For a drink pairing, I pick a coconut cream cheese milk tea and order it with chile-flavored bursting boba to stay on theme. They aren’t spicy, actually, but more fruity and floral, and the drink overall has a bit of a jasmine vibe. It’s definitely on the sweet side, especially with the thick, rich foam (that has a slight caramel flavor) garnished with toasted coconut shavings. It offers nice counterpoint to the hot soup. I’m more than content.
More pho options:
Pho Brothers (1107 S. Nevada Ave., phobrotherscoloradosprings.com);
Pho Buddy (1861 S. Academy Blvd., facebook.com/Phobuddy1861);
Viet Spring (7640 N. Academy Blvd., vietspringrestaurant.com);
Pho Luu (4488 Austin Bluffs Pkwy., facebook.com/PhoLuuAsianNoodleRestaurant).
Thai cuisine rightfully lures all the hotheads and lovers of the curry sweats and all things chile oil. It’s an all-the-time food, but particularly useful during hot weather months. Pad Thai probably reigns supreme as the most popular and recognizable dish, but those aforementioned curries have become many people’s favorite plates. I hit up Chaang Thai (7525 N. Academy Blvd., chaangthaicos.com), sister outfit to Elephant Thai, open to anything that will heat me up. But my eye falls on the Khow Soy (also spelled Khao Soi), a dish I fell in love with locally a few years ago at (the recently shuttered) Mangosteen Thai. It’s not normally a scorcher, but I do order it “hot” — which I learn should be “Thai hot” next time, since this doesn’t smolder too much. Still, it’s a nicely spiced yellow curry bowl of egg noodles topped with crunchy wonton strips; I order it with chicken. The velvety coconut milk broth holds a fair sweetness to counter pickled mustard green pungency, lime bitterness and biting red onion garnish.
To pair, I of course go for a Thai iced tea, a sweet and highly dangerous substance for its addictive nature — few drinks make you want to suck them down faster and order another, and another. So bring your restraint along. To shake up the usual tea, I order mine with coconut milk for a richer, thicker head and welcome back-flavor of coconut versus cream or condensed milk. I also add tapioca pearls to effectively make it a boba drink; the starchy black orbs work particularly well with the tea’s faint spice notes.
Several more of our abundant Thai eateries:
Wild Ginger (2628 W. Colorado Ave., facebook.com/WildGingerThaiRestaurant);
NaRai Thai (805 Village Center Drive, 120 E. Cheyenne Mtn Blvd., narai-thai.com);
Thai Mint (1725 Briargate Blvd., thai-mint.com);
Arharn Thai (3739 Bloomington St., arharnthai.net).
Indian food generally wins the awards for aromatic activity, with tantalizing spice blends and layers of rich flavor showcasing what’s commonly called the most diverse cuisine in the world. Indian diners don’t shy from spiciness in their meals. It’s easy to light up your tongue at Indian restaurants, especially with vindaloo dishes, but also by requesting curries be served hotter. I’ve definitely put beads of sweat on my forehead before and flushed my cheekbones pink.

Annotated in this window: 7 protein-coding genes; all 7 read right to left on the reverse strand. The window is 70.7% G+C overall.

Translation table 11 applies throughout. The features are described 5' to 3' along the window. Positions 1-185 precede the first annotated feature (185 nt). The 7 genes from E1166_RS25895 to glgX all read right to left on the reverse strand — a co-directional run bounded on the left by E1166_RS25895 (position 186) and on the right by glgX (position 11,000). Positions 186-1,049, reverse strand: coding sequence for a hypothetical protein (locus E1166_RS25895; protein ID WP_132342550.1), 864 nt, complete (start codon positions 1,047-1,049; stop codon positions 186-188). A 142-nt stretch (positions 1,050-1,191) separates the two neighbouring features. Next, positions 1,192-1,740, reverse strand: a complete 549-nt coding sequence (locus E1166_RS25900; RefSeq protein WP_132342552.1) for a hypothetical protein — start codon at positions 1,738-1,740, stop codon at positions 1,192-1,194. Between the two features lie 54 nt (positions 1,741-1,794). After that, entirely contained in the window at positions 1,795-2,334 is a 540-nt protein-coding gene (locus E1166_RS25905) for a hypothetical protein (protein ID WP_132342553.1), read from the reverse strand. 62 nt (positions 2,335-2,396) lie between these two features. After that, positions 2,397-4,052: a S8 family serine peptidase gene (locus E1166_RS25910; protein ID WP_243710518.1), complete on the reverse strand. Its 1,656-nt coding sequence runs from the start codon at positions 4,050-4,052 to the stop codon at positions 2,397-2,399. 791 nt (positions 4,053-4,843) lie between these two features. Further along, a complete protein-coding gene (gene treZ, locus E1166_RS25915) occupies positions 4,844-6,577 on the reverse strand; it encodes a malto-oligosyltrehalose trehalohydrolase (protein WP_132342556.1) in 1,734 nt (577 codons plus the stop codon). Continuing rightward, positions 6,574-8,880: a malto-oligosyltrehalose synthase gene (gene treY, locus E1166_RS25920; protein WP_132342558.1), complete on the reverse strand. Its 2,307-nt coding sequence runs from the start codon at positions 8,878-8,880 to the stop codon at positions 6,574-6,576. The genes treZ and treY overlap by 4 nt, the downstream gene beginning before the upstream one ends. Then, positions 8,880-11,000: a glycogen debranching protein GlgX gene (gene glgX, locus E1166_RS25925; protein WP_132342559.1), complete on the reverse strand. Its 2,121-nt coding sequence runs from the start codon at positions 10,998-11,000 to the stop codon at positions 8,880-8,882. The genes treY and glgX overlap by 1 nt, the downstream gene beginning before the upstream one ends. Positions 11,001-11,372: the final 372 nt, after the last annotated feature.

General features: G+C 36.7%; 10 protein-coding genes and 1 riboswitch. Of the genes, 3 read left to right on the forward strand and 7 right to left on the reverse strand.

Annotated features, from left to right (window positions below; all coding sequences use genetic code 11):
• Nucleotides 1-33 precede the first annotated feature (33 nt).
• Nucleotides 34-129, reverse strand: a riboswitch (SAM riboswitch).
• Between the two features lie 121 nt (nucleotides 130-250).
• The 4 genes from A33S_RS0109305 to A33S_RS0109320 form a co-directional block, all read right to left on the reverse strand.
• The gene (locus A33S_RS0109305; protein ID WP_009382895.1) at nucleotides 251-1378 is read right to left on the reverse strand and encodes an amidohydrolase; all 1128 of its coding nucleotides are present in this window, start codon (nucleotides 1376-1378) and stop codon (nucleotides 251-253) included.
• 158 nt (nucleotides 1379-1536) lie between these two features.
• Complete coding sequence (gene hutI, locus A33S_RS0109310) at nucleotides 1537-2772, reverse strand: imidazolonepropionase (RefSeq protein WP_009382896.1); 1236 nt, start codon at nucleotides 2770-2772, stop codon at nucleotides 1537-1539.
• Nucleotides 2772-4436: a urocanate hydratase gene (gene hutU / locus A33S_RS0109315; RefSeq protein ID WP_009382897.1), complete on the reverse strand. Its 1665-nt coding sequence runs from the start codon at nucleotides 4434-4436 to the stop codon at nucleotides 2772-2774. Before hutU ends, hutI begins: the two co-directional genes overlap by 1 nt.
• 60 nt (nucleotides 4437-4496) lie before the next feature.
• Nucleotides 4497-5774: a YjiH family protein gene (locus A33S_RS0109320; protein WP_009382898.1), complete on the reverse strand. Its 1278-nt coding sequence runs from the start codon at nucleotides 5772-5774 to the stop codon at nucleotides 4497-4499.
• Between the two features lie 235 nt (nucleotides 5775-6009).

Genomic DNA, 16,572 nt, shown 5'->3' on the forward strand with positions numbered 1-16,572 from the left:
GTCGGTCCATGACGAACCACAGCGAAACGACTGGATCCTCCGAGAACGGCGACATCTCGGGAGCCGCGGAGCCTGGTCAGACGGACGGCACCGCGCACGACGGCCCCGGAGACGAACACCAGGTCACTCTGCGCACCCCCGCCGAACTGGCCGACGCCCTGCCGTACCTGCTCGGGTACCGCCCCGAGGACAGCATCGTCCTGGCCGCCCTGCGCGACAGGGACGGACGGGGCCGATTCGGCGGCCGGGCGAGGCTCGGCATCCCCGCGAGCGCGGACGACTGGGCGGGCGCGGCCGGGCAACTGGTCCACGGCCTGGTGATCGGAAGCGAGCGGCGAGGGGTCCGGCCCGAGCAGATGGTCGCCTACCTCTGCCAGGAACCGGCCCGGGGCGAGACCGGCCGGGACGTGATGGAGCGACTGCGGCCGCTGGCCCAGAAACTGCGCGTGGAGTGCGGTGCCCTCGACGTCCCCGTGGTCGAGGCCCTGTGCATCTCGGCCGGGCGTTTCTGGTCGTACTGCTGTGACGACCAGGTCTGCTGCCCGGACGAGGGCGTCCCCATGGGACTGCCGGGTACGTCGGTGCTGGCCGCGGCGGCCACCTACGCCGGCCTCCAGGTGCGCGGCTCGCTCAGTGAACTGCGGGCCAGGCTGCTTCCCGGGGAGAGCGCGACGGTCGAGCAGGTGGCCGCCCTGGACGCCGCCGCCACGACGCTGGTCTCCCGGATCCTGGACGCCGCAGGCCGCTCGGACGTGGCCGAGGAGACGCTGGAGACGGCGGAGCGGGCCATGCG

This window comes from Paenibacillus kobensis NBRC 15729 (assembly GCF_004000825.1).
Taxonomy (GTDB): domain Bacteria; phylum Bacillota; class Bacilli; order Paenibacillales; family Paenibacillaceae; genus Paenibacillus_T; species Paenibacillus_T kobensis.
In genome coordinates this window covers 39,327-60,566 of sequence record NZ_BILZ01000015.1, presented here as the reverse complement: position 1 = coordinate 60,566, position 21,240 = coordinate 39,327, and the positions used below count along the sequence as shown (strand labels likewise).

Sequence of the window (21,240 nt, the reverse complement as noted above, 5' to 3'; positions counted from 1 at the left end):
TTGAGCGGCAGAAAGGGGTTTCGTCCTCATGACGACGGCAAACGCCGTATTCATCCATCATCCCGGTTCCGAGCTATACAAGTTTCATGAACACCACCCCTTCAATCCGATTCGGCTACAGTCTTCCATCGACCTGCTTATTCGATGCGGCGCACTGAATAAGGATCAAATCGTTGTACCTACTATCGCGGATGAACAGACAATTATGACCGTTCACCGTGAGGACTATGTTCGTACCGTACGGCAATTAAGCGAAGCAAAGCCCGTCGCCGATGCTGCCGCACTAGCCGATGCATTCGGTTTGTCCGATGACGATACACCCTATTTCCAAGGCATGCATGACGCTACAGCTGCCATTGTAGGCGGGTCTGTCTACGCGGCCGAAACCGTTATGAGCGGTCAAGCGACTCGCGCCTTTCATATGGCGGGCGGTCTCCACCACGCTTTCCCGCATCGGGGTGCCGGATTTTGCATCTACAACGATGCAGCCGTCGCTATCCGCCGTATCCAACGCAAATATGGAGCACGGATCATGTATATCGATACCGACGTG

But I don’t get quite that crazy with my visit to Sherpa Garden (1005 W. Colorado Ave., sherpagarden.com), where only a couple items on the menu have a chile pepper pictured next to the description. I could have requested my Tibetan Chilli hotter, but having never ordered the dish here, I wanted to see how it came out typically — and the answer’s only medium hot (so make your request accordingly). Still, it’s a colorful, piquant dish with enough spice on it to assist your cool-down on a hot day. I pick paneer for my protein (from a list that includes tofu, veggies, chicken, lamb and more), which by virtue of being dairy (mild, almost-squeaky-to-the-teeth cheese chunks), tones down the heat a bit. Scoop portions over long-grain basmati rice and enjoy the fresh snap of carrot and bell pepper pieces, sautéed but left al dente, with strips of white onion plus green peas in a thin, habanero, garlic, ginger and tomato house hot sauce spiked with lime.
To pair: What other reason alone to hit an Indian restaurant? A mango lassi. The pure fruit flavor blends beautifully into thick, lightly sweetened yogurt-milk that again cools the palate should you overdo any spice. Otherwise, it’s just a nice tropical fruit-flavor complement to the floral spices.
Other Indian options in town:
Little Nepal (1747 S. Eighth St., 4820 Flintridge Drive, lnepal.com);
Urban Tandoor (8125 N. Academy Blvd., theurbantandoor.com);
Mirch Masala (5047 N. Academy Blvd., mirchmasalaa.com);
Babu’s Kitchen & Bar (915 Manitou Ave., Manitou Springs, babuskitchens.com).
Ok, I know the first thing that comes to mind when you think about Japanese food is sushi, and were I focusing on cold main dishes instead of hot, this would be my summertime pick. I think I speak for the vast majority of us in saying I could punish sushi any time. But thinking hot, I have to go with ramen — which technically introduces another country to our list, China, for the actual roots of what we know as ramen today. Anyway, the average ramen bowl’s not spicy, though plenty of modern fusion spots offer spicier options for hotheads. What I like about ramen on a hot day is more just its hot pork bone broth that invites good perspiration for its temperature alone. All the fixings and starchy noodles are the bonus.